King Olaf’s men? Contextualising Viking burials at S:t Olofsholm, Gotland, Sweden

Jonny Geber* (Lead Author), Catriona Pickard (Lead Author), Sarah Macaud, Sabine Sten, Dan Carlsson

*Corresponding author for this work

Research output: Contribution to journalArticlepeer-review

Abstract / Description of output

The discovery of burials at S:t Olofsholm, a site associated with the Saint Olaf cult on Gotland in Sweden, has enabled a bioarchaeological contextualisation of medieval legends and sagas in conjunction with the archaeological record. This study seeks to illuminate who were buried at S:t Olofsholm, through a biocultural lens, and whether these burials can be linked to folklore and sagas associated with the site. Five burials of possibly six individuals (cal. AD 980–1270), were assessed macroscopically and through stable isotope analysis (δ13C, δ15N, δ34S, 87Sr/86Sr, δ18O) of incremental dentine, and bulk enamel and bone samples. Sagas and legends associated with S:t Olofsholm mention episodes of conflict and contact involving King Olaf Haraldsson of Norway (later canonised as Saint Olaf), Gutes and Icelanders, and travels between Norway and Kyiv Rus. Two (or three) burials show signs of violent deaths, including evidence of sharp force trauma and burning. Isotope analyses indicate local and non-local signals, with possible links to southern Scandinavia, Britain, Iceland, the Baltics and Kyiv Rus. In general, the evidence neither challenges nor confirms the legends and sagas associated with S:t Olofsholm. Instead, the findings illustrate the site’s function as an early Christian place of worship within a wider Viking world that was characterised by travel and contact across the Baltic Sea, Scandinavia and beyond. The burials at S:t Olofsholm are likely to be non-normative as indicated by their place of interment and the violent cause of death of most individuals.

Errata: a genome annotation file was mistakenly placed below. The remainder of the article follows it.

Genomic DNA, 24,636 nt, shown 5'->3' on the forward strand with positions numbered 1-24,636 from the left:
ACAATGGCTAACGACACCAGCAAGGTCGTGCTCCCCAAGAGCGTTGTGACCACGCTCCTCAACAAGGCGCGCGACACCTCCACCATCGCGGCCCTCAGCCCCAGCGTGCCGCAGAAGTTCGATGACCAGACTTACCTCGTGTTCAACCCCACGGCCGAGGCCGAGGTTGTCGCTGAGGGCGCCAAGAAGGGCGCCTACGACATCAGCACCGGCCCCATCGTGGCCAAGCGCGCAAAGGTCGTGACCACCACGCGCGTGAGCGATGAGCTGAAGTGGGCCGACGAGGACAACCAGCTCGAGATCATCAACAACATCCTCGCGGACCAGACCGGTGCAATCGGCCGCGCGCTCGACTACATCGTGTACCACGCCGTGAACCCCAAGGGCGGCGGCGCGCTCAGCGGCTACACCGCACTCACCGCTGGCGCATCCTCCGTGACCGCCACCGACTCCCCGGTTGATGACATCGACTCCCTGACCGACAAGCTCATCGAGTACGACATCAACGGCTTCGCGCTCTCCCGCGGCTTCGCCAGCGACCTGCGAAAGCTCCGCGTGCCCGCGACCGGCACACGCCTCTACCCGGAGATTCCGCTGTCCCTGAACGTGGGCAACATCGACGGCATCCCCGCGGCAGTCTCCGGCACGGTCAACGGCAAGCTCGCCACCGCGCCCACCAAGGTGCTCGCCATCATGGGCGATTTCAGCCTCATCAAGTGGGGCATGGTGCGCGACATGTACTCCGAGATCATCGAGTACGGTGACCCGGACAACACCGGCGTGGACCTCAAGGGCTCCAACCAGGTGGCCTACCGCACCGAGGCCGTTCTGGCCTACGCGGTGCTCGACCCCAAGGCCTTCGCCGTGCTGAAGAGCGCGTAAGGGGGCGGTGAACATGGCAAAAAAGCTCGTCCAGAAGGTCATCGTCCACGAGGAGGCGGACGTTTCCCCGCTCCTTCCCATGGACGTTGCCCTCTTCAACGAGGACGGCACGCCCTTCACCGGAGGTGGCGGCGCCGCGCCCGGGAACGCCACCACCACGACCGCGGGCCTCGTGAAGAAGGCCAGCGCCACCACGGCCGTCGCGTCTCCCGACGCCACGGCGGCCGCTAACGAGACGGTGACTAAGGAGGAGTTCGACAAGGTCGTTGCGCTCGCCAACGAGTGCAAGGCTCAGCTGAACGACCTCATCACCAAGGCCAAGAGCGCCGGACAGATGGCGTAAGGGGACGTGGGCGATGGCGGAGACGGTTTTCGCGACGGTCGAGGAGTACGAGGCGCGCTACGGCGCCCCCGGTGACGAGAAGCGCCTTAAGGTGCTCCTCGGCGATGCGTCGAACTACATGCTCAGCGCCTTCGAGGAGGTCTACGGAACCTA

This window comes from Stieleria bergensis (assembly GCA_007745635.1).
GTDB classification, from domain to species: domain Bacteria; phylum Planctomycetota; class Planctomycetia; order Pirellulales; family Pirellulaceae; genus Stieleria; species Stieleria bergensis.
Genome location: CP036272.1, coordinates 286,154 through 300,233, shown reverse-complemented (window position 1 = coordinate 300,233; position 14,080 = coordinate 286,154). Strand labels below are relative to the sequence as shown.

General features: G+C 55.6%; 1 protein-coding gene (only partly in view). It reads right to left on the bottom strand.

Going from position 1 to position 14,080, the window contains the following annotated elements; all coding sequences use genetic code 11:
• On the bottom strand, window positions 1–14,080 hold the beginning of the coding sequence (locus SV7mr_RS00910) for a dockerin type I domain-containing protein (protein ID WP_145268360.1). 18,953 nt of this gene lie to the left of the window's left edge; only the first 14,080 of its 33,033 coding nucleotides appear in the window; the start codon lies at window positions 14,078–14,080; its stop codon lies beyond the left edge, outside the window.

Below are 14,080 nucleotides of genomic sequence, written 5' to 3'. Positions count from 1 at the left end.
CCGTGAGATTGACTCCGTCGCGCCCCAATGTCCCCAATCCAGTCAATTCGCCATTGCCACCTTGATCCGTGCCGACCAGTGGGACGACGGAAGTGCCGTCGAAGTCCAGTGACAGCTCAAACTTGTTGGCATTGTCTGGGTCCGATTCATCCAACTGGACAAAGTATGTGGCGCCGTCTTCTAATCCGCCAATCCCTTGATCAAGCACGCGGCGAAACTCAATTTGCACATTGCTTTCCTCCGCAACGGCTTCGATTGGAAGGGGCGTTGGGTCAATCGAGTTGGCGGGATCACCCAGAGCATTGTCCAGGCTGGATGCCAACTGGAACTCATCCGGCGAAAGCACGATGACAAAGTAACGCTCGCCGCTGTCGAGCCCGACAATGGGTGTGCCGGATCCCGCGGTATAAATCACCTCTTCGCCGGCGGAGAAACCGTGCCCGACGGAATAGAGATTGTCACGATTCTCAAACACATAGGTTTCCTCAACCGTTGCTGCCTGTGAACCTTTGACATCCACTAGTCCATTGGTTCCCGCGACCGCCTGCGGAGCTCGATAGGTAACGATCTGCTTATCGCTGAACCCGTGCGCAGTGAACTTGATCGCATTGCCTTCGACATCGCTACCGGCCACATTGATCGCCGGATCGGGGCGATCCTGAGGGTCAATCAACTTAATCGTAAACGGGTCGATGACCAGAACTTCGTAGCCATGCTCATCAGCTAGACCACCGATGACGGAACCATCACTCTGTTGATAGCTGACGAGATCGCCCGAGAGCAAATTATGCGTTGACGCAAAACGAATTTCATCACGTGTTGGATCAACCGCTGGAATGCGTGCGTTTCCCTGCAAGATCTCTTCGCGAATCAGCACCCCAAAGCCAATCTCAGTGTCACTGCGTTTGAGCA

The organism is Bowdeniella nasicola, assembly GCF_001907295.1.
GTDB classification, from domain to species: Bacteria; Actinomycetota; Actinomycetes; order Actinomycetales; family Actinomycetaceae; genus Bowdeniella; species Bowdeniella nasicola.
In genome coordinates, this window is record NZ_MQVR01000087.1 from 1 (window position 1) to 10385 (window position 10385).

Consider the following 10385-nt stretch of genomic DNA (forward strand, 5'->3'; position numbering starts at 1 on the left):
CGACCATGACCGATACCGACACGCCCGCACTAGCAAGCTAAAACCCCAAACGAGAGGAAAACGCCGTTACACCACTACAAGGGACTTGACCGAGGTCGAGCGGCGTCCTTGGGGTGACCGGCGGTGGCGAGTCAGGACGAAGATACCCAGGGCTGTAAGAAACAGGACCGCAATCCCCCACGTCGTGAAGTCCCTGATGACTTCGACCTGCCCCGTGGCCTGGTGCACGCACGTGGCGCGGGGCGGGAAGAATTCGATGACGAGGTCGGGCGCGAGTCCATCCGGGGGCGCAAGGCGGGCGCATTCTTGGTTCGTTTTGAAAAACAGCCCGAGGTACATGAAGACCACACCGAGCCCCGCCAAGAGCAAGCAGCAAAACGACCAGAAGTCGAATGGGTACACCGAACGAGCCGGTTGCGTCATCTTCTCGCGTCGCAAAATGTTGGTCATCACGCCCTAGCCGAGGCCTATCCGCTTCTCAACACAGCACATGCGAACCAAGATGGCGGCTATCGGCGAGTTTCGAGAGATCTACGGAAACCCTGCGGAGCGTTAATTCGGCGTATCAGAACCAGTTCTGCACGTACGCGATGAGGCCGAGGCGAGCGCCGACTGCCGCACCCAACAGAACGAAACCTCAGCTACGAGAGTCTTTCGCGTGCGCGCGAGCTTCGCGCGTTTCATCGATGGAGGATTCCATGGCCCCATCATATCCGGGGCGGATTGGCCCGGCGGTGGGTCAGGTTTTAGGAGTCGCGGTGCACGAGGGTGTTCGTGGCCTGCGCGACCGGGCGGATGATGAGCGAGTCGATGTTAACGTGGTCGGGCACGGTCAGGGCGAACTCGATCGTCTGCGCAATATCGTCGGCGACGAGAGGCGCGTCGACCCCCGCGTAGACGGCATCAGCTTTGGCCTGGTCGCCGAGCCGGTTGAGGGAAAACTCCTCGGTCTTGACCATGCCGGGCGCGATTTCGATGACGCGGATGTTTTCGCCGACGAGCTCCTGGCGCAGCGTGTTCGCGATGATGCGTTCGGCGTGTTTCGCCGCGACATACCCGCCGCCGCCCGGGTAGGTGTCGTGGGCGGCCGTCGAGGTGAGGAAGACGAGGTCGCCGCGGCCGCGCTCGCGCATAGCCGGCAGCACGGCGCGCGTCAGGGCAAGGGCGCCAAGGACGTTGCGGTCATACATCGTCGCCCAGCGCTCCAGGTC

Original languageEnglish
Pages (from-to)802-815
JournalInternational Journal of Osteoarchaeology
Volume33
Issue number5
Early online date17 Feb 2023
DOIs
Publication statusPublished - 1 Sept 2023

Keywords / Materials (for Non-textual outputs)

  • bioarchaeology
  • Guta Saga
  • Heimskringla
  • isotope analysis
  • Scandinavia

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